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MongoDB Enables Consolidation Around Its NoSQL Database Platform with 3.4 Release


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MongoDB has introduced a new release of its NoSQL document database platform with key features that support additional data models, the combination of operational and analytical processing, elastic cross-region scaling, and tooling to simplify data management for customers.

According to the company, this release places MongoDB at the center of digital transformation initiatives for enterprises all over the world, combining always-on transactions with real-time analytics.

Over the last 10 years, many new products, services, and ways to solve data problems have emerged, but the truth is that “nobody really wants to run 20 different database management systems in their enterprise,” said Eliot Horowitz, CTO and cofounder of MongoDB, noting that what the company is seeing now is a desire for consolidation. With this release, he said, features and capabilities have been added to support MongoDB being the platform that organizations coalesce around.

Supporting Analytics With "MultiModel" Capabilities

With MongoDB 3.4, the company is introducing native graph analytics and faceted navigation to address use cases such as e-commerce, social graph analysis, and cybersecurity. Because these features are native to the database, they are fully integrated with MongoDB’s existing security, management, availability, and disaster recovery features, the company says. While there are many graph databases, when the need for graph technology comes up, users don’t want to use a separate graph database and so it makes sense for MongoDB to have that capability, said Horowitz. The same is true for faceted search, he added, noting that this is something that in the past people had to do with a discrete product but now they will be able to do it inside of MongoDB effectively. At the end of the day, Horowitz said, it is about simplifying the architecture so “developers can focus on adding features instead of synchronizing products.”

Additionally, a new SQL interface is available that, the company says, improves performance, simplifies setup, and adds support for Windows, while enabling business analysts, data scientists, and executives to use traditional BI tools. This BI connector allows business users and others who work with tools such as Tableau and Qlik to take their standard tools and point it at the data sitting in MongoDB to answer their questions without having to take the data out and store it in something else, Horowitz observed.

With this release, the MongoDB Connector for Apache Spark has also been updated to support the latest Spark 2.0 release.

Multi-Data Center Deployments Reduces Latency, Increases HA, and Supports Governance Objectives

To further support the needs of global operations, in this release, MongoDB 3.4 also introduces capabilities that simplify deployments and increase flexibility.

With Zones, MongoDB offers an elastic database partitioning capability designed for multi-region deployments. Zones allow DBAs to associate partitions of data to specific hardware resources and locations, such as tiered storage to optimize costs or local data centers to meet data sovereignty mandates. Zones are fully integrated in MongoDB’s management tools, providing administrators with an interface to the feature. This capability addresses increasing concerns with data being more redundant because users are less tolerant today of downtime, and also less tolerant of latency, said Horowitz. In keeping with those requirements, the Zones capability is focused on keeping data close to people and supporting global data governance needs about where data can be stored geographically, he noted.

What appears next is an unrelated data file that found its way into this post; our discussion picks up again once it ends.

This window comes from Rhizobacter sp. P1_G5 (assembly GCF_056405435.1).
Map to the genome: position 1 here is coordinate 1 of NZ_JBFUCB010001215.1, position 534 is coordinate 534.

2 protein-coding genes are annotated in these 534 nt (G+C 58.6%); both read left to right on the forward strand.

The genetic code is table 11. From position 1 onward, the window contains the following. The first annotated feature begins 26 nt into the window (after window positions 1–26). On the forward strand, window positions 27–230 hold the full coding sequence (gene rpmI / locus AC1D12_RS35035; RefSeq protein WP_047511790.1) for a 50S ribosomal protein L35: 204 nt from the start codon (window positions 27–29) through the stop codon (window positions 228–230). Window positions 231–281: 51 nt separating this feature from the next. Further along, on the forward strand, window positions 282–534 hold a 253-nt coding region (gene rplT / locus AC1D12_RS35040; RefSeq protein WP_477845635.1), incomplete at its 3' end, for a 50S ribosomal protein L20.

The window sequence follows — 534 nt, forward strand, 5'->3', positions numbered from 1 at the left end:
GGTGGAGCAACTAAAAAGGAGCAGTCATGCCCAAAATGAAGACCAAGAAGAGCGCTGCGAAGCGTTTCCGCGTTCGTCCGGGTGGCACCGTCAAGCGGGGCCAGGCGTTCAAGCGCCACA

Also, supporting HA, faster elastic operations reduce the time associated with balancing data across distributed clusters to address administrators’ need to scale their deployments up and down quickly and with no application downtime.

To support DBAs who want to work with MongoDB but are not yet expert with the technology, Horowitz said that MongoDB Compass, which came out last year, is focused on making it easier to work with the NoSQL database using a GUI tool that now has more functionality. MongoDB Compass is designed to allow users to easily analyze and understand the contents of their data collections within MongoDB and perform queries, without requiring knowledge of MongoDB query syntax.

Supporting private cloud deployments for database as a service, MongoDB Ops Manager introduces Server Pools and native Cloud Foundry integration, to help provision and manage database resources within cloud-native infrastructure.

And, furthering the goal of making MongoDB easier to use within enterprises for more users, the release also offers read-only views that simplify data access for application development teams, and provide fine-grained control of sensitive data, such as PII. With the filtering and masking of data, views permit organizations to more easily meet compliance standards in regulated industries by reducing the risk of data exposure.

MongoDB Atlas

Finally, using MongoDB Atlas, an elastic, on-demand cloud database as a service launched in summer 2016, organizations can spin up and evaluate the new features in MongoDB 3.4. In addition, support for AWS VPC peering is being added to MongoDB Atlas, enabling users to create an extended, private network that connects their application servers and services such as AWS  Elastic Beanstalk and AWS Lambda to their MongoDB Atlas databases in a fast and secure way without using public IP addresses that could compromise data security.

MongoDB 3.4 will be generally available in early December.

For more information, download the “What’s New in MongoDB 3.4” white paper.


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